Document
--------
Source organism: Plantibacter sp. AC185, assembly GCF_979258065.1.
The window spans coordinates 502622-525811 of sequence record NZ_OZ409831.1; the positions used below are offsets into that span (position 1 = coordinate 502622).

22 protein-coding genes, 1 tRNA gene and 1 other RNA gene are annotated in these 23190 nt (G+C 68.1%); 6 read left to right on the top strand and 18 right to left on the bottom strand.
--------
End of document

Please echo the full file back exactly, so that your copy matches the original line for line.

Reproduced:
Source organism: Plantibacter sp. AC185, assembly GCF_979258065.1.
The window spans coordinates 502622-525811 of sequence record NZ_OZ409831.1; the positions used below are offsets into that span (position 1 = coordinate 502622).

22 protein-coding genes, 1 tRNA gene and 1 other RNA gene are annotated in these 23190 nt (G+C 68.1%); 6 read left to right on the top strand and 18 right to left on the bottom strand.